Following his internship, Muhammed was hired part-time at NOVA as a lab support technician. For six months, he split his time between the Woodbridge and Manassas campuses, where he provided lab assistance and collaborated on projects with professors. “Working at NOVA was a great experience because I gained hands-on experience and exposure,” he said.

Currently, Muhammed works full-time remotely as a network engineer for Light Professional IT Services, a company specializing in computer security services. In this role, he serves as the point of contact for clients experiencing DDOS attacks, escalates issues to the cybersecurity team when necessary, and upgrades networks and projectors.

He also manages the NSF building’s network, ensuring the proper connection and functionality of IP cameras, access points, WiFi, IoT devices, and printers. “It’s fun. My team is really amazing and experienced, so they help me because I’m a newbie, but I learn every single day,” he said.

Muhammed strongly recommends that NOVA cybersecurity students pursue internships and obtain industry certifications from CompTIA or Cisco to enhance their knowledge and improve their job prospects. “This can deepen your industry knowledge and increase your chances of getting hired,” he advised.

With a passion for lifelong learning, Muhammed’s long-term goals include earning bachelor’s, master’s, and doctoral degrees, and he aspires to become a professor one day.

Design Challenge Winners Honored at Fab Lab

“You won’t believe the energy and atmosphere you’ll experience at the Fab Lab. Watching young people design, fabricate, and create makes me feel optimistic about our future and humanity.”
~ Elena Ziu, NOVA Physics Professor

In early May, students who emerged victorious in NOVA’s 6th biannual Design Challenge were honored at an awards ceremony held at the Fab Lab. This year’s challenge tasked middle school, high school, and post-secondary students with designing products to improve the well-being of animals.

Entries were evaluated based on creativity, aesthetics, feasibility, and effectiveness. The competition welcomed middle school, high school, homeschool, and post-secondary students, allowing both individual participants and teams of up to three.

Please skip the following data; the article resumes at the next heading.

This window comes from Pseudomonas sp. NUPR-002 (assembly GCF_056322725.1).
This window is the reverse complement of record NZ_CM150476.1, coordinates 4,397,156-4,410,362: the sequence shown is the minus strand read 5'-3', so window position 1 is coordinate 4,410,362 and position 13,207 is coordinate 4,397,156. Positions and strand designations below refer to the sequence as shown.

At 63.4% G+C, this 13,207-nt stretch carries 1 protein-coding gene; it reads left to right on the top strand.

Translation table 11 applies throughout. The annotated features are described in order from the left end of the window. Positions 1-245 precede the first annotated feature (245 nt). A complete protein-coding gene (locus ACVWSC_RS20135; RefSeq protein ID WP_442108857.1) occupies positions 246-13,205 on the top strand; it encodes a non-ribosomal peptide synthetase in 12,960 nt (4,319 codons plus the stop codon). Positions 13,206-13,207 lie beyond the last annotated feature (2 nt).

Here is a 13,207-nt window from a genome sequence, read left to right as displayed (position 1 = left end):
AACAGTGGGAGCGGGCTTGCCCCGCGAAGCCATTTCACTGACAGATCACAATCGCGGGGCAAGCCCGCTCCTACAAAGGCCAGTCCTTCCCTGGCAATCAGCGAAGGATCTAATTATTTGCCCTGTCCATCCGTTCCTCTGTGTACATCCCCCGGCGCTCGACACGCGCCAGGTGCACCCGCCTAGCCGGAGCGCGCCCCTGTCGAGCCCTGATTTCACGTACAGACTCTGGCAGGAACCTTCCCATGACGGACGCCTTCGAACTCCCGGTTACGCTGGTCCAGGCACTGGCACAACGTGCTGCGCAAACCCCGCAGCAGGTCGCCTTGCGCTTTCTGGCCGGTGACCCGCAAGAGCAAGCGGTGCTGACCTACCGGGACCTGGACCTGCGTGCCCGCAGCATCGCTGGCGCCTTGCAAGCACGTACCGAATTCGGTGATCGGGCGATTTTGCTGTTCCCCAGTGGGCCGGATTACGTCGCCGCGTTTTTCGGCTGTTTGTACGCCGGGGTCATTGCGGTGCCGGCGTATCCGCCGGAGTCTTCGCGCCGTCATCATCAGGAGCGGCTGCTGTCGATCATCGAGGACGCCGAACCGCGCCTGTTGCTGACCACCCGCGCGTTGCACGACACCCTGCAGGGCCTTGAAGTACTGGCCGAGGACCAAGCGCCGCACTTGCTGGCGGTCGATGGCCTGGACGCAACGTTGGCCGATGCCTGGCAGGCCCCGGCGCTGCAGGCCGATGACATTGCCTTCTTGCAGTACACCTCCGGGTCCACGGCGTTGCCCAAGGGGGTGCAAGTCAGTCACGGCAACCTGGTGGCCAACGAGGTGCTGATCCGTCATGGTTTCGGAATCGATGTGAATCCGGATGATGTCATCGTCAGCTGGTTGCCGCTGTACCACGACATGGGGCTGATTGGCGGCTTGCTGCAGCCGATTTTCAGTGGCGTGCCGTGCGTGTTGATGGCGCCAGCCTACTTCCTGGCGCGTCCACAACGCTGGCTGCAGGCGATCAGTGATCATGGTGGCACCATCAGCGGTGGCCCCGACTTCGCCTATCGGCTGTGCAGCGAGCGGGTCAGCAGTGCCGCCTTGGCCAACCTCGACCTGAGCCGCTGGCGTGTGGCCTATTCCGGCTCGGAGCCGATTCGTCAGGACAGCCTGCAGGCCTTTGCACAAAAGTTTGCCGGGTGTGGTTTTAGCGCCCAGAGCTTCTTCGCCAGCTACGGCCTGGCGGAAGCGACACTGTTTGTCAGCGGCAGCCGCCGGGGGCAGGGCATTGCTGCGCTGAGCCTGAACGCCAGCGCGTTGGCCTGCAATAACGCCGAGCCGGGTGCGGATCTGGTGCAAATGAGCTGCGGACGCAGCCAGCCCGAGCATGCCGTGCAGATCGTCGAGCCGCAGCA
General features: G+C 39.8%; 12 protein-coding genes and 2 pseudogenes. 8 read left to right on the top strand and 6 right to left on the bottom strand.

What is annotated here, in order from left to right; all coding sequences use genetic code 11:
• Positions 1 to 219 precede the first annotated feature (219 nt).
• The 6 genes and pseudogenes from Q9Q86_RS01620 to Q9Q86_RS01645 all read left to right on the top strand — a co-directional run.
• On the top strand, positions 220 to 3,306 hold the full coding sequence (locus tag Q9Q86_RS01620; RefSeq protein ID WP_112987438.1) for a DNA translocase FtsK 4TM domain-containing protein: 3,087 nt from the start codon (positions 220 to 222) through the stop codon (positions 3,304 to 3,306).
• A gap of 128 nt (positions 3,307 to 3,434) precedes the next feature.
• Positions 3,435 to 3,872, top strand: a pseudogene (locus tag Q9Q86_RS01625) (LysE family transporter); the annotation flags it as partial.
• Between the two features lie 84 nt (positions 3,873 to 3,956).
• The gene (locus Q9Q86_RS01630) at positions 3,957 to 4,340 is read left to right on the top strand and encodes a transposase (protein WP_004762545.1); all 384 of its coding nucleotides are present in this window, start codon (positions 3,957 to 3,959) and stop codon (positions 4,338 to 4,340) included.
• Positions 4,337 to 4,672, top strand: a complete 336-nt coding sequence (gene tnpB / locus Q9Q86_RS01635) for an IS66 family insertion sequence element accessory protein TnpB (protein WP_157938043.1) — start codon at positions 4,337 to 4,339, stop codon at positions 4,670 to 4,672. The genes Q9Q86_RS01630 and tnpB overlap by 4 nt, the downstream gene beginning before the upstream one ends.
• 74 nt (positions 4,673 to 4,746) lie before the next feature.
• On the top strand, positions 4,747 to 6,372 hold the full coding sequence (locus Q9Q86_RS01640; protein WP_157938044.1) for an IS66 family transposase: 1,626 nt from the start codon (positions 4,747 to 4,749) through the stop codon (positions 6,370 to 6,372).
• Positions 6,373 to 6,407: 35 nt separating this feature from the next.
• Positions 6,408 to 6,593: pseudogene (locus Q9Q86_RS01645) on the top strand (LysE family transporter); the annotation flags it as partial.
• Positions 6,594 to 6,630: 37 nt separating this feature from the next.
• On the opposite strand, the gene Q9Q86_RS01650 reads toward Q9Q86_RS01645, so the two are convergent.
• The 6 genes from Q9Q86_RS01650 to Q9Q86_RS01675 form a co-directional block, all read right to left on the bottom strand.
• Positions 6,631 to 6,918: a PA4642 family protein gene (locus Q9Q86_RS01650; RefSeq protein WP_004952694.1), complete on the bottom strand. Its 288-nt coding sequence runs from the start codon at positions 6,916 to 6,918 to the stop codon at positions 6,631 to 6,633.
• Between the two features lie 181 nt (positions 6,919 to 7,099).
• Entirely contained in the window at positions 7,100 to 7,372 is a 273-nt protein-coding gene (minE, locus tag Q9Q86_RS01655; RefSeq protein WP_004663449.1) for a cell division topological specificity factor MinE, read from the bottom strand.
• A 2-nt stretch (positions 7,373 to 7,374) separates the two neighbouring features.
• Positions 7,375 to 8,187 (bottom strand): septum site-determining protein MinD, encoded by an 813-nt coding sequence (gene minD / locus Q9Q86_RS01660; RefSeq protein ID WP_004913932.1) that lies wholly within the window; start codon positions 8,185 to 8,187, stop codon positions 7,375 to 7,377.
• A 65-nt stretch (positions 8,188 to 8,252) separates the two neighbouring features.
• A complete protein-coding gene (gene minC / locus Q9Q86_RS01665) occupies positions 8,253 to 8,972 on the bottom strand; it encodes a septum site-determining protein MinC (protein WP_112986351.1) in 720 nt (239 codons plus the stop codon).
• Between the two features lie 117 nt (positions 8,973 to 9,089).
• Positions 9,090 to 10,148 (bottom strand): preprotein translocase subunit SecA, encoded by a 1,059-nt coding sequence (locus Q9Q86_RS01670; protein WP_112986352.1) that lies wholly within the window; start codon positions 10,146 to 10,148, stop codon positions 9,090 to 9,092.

David De Costa, a student from Bishop Ireton High School, earned the grand champion title with his innovative “FoxWatch.” Recognizing the essential role that foxes play in the ecosystem and the dangers they face from fast-moving vehicles, David designed a device to help protect them. “I came up with this idea after noticing all the dead animals on the side of the road. I was inspired to create something to prevent that, and I hope my design will succeed,” David explained.

The “FoxWatch” features two concave parabolic mirrors: one shaped like a fox and the other resembling a traditional street warning sign. These mirrors reflect the headlights of oncoming cars to the sides of the road, especially at night when foxes are most active. The reflected light aims to momentarily dazzle the fox with brightness until the vehicle has passed. This system also enhances the visibility of foxes and other animals for drivers, thereby creating a safer environment for all.

As the grand champion, David received a Prusa MK4 3D printer, while the division champions were each awarded a Prusa Mini+ 3D printer.

Hauris Choudhry, representing NOVA, won the College Winner title with his creation, “HexaHive,” designed to promote honey bee habitats. Given the critical role honeybees play in the ecosystem and agriculture, and the challenges they face due to declining populations, Hauris crafted a compact and affordable 3D design of a bee colony. He modeled it after the traditional commercial bee box but included additional features. “I came up with the idea while driving through downtown Fairfax. I noticed all the apartments without backyards and thought a bee box could be a way to bring nature to the balconies,” Hauris explained.